FanPost

Let the games begin anew: what WWE needs to do to improve War Games

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As someone who's seen War Games since its inception in 1987, this year's offering at WWE's Survivor Series disappointed me. Though I enjoyed the conclusion of the main event, I kept pining for the good ol' days of Jim Crockett Promotions as I shouted, "Tully Blanchard wouldn't bring a ladder into the ring!"

So after watching Croatia squeeze every drop of maple syrup out of Canada in the World Cup, I tuned into the WWE Network on Peacock to relive the glory days of the brainchild of Dusty Rhodes. While the inaugural spectacle is unavailable (at $0.99/month, I guess you get what you pay for), I filled the void for War Games done right with the 1991 contest from WCW Wrestle War and the 1996 edition of WCW Fall Brawl.

After watching these two classics, I can say that WWE got it at least half-right with the men's match this year.

Whether it's the Undisputed Era, the nWo, the Four Horsemen, or the Bloodline, War Games is the perfect platform for rogue stables to get their comeuppance. Whether they receive their just desserts is another story, but the match serves as a caged courtroom where the do-gooders seek justice against a pack of tyrants, thus providing a logical reason to stage this affair.

But where WWE goes wrong, as it often does with this JCP classic, is with the execution.

For starters, too much time goes into loading the cage with weapons. The wrestlers from the past didn't have to rely on such gimmicks to keep the crowd invested. Instead, they focused on simple things like the heel team using its numbers advantage between intervals to bully and cheat the heroes. Conversely, the white knights would then fire back and take the fight to their adversaries once the sides were even. Simple, yet effective. And it kept the pace flowing.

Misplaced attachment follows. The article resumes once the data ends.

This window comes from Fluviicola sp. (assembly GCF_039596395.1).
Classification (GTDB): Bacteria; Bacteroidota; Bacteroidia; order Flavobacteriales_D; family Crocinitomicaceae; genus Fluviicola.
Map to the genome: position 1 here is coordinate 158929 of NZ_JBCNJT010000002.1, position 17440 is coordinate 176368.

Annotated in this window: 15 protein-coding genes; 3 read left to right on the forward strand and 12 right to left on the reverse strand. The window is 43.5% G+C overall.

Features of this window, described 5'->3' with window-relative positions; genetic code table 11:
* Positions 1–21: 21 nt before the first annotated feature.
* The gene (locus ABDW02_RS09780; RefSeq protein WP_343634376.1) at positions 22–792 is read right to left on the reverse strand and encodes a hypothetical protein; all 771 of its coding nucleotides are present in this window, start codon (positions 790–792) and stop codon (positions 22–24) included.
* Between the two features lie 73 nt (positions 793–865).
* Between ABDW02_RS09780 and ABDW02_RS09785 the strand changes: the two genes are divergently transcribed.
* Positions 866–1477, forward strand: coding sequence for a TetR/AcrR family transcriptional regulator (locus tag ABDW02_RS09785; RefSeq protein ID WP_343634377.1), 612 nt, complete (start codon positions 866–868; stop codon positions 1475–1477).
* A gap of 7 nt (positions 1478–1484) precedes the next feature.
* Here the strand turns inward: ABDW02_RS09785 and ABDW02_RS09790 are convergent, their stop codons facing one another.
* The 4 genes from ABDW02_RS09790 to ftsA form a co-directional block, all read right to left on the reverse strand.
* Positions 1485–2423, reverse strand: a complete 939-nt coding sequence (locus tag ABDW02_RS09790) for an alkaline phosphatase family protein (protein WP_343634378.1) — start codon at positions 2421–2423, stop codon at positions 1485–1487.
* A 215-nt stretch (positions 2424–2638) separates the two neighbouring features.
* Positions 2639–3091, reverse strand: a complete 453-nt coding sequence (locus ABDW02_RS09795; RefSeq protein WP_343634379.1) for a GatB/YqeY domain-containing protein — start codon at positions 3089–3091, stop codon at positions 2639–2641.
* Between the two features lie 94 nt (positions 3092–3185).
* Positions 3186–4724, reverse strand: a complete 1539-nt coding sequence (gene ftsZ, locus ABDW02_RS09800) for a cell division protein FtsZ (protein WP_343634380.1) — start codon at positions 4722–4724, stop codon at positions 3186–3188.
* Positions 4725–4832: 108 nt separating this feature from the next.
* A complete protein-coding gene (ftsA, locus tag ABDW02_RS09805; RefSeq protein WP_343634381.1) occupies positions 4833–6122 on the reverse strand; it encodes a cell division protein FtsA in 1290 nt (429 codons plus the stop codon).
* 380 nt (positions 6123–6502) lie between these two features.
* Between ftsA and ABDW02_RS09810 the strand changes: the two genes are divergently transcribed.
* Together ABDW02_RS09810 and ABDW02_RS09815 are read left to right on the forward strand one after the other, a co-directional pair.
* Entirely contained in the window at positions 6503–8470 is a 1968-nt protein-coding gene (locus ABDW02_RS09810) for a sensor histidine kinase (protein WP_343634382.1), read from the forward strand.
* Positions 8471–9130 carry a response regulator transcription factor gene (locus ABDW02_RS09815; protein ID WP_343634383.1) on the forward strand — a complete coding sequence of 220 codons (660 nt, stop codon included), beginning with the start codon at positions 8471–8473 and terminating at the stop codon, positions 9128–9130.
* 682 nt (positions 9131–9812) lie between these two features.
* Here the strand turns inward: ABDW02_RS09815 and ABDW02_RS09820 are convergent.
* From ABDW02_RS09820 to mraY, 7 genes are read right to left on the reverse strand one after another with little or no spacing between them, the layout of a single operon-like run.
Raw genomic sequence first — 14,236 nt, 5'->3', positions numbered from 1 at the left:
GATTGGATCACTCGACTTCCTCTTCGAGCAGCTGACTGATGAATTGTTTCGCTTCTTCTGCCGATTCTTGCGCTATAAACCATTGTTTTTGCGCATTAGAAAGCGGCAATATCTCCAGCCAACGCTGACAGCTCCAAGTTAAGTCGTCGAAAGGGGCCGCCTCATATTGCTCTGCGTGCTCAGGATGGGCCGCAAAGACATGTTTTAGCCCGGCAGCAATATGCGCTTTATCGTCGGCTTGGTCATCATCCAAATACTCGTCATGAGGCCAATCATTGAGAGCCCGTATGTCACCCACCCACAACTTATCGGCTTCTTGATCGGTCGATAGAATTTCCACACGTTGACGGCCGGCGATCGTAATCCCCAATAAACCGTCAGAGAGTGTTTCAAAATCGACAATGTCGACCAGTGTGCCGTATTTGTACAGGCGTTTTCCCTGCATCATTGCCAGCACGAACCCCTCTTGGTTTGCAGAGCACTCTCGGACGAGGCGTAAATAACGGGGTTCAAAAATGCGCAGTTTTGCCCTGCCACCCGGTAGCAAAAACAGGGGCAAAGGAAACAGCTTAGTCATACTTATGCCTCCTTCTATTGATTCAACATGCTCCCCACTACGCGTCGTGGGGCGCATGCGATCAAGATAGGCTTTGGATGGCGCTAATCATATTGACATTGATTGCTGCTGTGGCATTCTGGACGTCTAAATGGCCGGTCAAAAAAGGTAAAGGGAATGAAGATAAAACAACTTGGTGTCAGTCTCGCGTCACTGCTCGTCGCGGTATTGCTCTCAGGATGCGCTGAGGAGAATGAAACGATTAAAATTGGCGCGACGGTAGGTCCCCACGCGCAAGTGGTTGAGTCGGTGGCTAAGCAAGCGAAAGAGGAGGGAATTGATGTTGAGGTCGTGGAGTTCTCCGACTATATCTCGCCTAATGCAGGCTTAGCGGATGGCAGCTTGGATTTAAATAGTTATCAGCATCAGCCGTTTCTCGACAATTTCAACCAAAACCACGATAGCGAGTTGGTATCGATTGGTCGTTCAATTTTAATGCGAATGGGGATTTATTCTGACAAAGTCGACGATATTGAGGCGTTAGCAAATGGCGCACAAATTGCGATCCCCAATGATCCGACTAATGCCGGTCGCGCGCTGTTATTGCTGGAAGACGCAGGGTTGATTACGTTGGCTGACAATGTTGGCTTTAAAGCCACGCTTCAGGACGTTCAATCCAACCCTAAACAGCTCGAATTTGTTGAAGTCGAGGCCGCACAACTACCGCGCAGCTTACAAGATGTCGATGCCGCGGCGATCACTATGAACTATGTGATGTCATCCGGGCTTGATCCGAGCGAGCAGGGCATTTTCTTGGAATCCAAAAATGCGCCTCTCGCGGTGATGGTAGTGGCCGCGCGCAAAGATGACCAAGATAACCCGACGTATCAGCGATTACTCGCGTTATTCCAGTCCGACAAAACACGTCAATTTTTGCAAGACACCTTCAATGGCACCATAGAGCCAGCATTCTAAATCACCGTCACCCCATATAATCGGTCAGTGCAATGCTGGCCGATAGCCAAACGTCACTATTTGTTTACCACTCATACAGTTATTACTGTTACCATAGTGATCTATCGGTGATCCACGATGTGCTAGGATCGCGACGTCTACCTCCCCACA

Speaking of pacing, another thing that took me out of both matches this year was the scene of multiple people lying around while one or two stars got to shine. This problem isn't exclusive to War Games as it permeates all of WWE's multi-person matches. Wrestlers either disappear or fall asleep in plain sight to give the spotlight to a particular performer or moment.

Though it makes the action easy to follow as a viewer, it also makes it easy to see how choreographed this is. It's like going to a magic show and seeing the trick exposed as it's performed. I would encourage WWE's talent to study past War Games matches to learn how to stay active while more pivotal action takes place.

Finally, let there be blood and aggression.

I'm not advocating for WWE to book what looks like a Jon Moxley family reunion, but a cage match without color is like candy with no sugar. And rather than focus on highspots like dives off of cages, bring it down to earth and put folks in agonizing positions such as chokeholds, knees grinding into a temple, or ripping away at someone's eyes or mouth. A hurricanrana is spectacular. But a fist to the face in what's supposed to be a fight? That's much, much better.

The FanPosts are solely the subjective opinions of Cageside Seats readers and do not necessarily reflect the views of Cageside Seats editors or staff.